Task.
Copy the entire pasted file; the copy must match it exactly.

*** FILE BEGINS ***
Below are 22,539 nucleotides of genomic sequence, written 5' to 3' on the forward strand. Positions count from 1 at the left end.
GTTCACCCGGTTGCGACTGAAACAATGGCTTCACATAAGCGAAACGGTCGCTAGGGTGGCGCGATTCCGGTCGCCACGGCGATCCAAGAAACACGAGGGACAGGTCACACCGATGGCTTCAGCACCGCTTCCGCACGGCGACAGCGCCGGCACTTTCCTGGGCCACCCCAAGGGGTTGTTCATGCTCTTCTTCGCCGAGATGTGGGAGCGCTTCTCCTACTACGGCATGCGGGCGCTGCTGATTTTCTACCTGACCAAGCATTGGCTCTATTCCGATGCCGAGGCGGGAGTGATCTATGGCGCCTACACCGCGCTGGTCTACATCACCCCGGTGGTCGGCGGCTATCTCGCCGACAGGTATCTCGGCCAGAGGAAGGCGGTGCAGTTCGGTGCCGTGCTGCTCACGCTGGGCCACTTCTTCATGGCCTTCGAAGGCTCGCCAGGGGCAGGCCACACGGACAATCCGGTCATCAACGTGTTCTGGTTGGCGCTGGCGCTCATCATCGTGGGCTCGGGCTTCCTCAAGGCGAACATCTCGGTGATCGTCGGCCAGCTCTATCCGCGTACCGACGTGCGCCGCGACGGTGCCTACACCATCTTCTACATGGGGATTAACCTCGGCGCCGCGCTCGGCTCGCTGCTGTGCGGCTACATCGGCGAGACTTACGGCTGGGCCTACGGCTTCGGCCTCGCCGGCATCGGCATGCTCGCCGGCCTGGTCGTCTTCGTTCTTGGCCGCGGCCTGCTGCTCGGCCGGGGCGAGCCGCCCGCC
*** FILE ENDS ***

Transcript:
Below are 22,539 nucleotides of genomic sequence, written 5' to 3' on the forward strand. Positions count from 1 at the left end.
GTTCACCCGGTTGCGACTGAAACAATGGCTTCACATAAGCGAAACGGTCGCTAGGGTGGCGCGATTCCGGTCGCCACGGCGATCCAAGAAACACGAGGGACAGGTCACACCGATGGCTTCAGCACCGCTTCCGCACGGCGACAGCGCCGGCACTTTCCTGGGCCACCCCAAGGGGTTGTTCATGCTCTTCTTCGCCGAGATGTGGGAGCGCTTCTCCTACTACGGCATGCGGGCGCTGCTGATTTTCTACCTGACCAAGCATTGGCTCTATTCCGATGCCGAGGCGGGAGTGATCTATGGCGCCTACACCGCGCTGGTCTACATCACCCCGGTGGTCGGCGGCTATCTCGCCGACAGGTATCTCGGCCAGAGGAAGGCGGTGCAGTTCGGTGCCGTGCTGCTCACGCTGGGCCACTTCTTCATGGCCTTCGAAGGCTCGCCAGGGGCAGGCCACACGGACAATCCGGTCATCAACGTGTTCTGGTTGGCGCTGGCGCTCATCATCGTGGGCTCGGGCTTCCTCAAGGCGAACATCTCGGTGATCGTCGGCCAGCTCTATCCGCGTACCGACGTGCGCCGCGACGGTGCCTACACCATCTTCTACATGGGGATTAACCTCGGCGCCGCGCTCGGCTCGCTGCTGTGCGGCTACATCGGCGAGACTTACGGCTGGGCCTACGGCTTCGGCCTCGCCGGCATCGGCATGCTCGCCGGCCTGGTCGTCTTCGTTCTTGGCCGCGGCCTGCTGCTCGGCCGGGGCGAGCCGCCCGCC